Major ruling for Christian baker who refused cake for lesbian ‘wedding’

This story was originally published by the WND News Center.

A California court has ruled in favor of a Christian baker who declined to provide one of her wedding-cake creations for a lesbian couple in 2017, confirming that people “shouldn’t push any agenda against anyone else.”

Cathy Miller, the owner of Tastries Bakery, confirmed the victory on a Facebook post.

She has been involved in court fights since the lesbian duo, reportedly wearing a recording device, came into her shop to demand she violates her Christian faith and provides them with a product to celebrate their lesbianism.

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Miller had confirmed the duo could have bought any cake in the shop, but she would not create a special product for them.

The ruling, from Judge Eric Bradshaw, said creating a cake is protected as “pure speech” and considered artistic expression.

Constitutional expert Jonathan Turley called the court ruling a “big win” for the bakery and noted a similar situation is pending right now before the Supreme Court.

He noted Miller was sued by the Department of Fair Housing and Employment after Eileen and Mireya Rodriguez-Del Rio complained that she wouldn’t give them what they want.

“The case is very similar to the Masterpiece Cake Shop case that was previously before the Supreme Court, though failed to reach a definitive result on the question of religious freedom versus state discrimination laws,” Turley explained.

That ruling went against the state of Colorado, which tried to put Masterpiece owner Jack Phillips into an indoctrination program, because of the state’s overt hostility to his Christian faith.

The pending case involves a Denver company, 303 Creative, which designs websites for wedding events.

In the Miller situation, the court rejected the action under the Unruh Civil Rights Act, a 1959 state law protecting consumers from discrimination by businesses.

Turley said the issue is “all about free speech.”

“In this case, the bakery posted standards that said it would produce ‘positive’ designs but included a list of designs that it would not create designs featuring drug use, explicit sexual content, ‘gore, witches, spirits, and satanic or demonic content,’ and ‘design that violate fundamental Christian principals; wedding cakes must not contradict God’s sacrament of marriage between a man and a woman.'”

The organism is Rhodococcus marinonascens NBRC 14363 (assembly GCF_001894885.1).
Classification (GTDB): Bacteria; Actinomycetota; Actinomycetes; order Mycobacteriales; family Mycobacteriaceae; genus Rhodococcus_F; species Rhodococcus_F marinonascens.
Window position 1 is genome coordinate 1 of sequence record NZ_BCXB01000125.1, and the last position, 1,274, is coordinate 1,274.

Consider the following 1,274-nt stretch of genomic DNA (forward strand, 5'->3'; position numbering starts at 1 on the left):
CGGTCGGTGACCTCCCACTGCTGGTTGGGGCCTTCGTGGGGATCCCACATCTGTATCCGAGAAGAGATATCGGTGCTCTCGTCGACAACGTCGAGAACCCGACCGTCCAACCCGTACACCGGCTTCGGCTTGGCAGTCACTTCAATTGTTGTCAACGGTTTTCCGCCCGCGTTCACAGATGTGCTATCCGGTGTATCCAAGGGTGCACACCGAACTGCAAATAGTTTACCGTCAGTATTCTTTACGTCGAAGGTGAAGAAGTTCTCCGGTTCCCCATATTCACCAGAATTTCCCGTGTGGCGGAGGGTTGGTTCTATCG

Miller had won the dispute earlier when Kern County Superior Court Judge David Lampe ruled in 2018 in her favor, but California’s 5th District Court of Appeals reversed and remanded the decision.

Lampe had concluded that “the fact that Rodriguez-Del Rios feel they will suffer indignity from Miller’s choice is not sufficient to deny constitutional protection… [an] ‘interest in preventing dignitary harms . . . is not a compelling basis for infringing free speech.'”

Bradshaw’s new ruling found, again, that Miller had a constitutionally protected right to refuse to bake a custom cake for a lesbian wedding on religious grounds.

Bradshaw concluded, “Miller’s only motivation, at all times, was to act consistent with her sincere Christian beliefs about what the Bible teaches regarding marriage.”

The Daily Mail reported the bakery, in Bakersfield, California, pointed out that Miller had offered the duo the name of another bakery at which to obtain their cake.

“But the furious couple lodged a lawsuit against her, claiming that they were being discriminated against,” the report said.

Charles LiMandri, of the Thomas More Society which worked on the case, said, “We applaud the court for this decision. The freedom to practice one’s religion is enshrined in the First Amendment, and the United States Supreme Court has long upheld the freedom of artistic expression.”

The legal team shared a deposition from months ago in which “prosecutors appeared to question Miller’s religious beliefs, which they found ‘disturbing,'” the report said.

The lesbians on social media insisted they would appeal, and continued their persecution of Miller.

WND reported earlier in the years-long battle Miller’s lawyers had argued that the two lesbians were trespassing.

At the time, the lawyers said they “fraudulently” presented themselves as customers to provoke a lawsuit and, therefore, were “unlawful trespassers.”

The lawyers charged they “conspired with one another and/or aided and abetted one another in bringing what they know is a fraudulent and meritless complaint to … collect a money judgment.”

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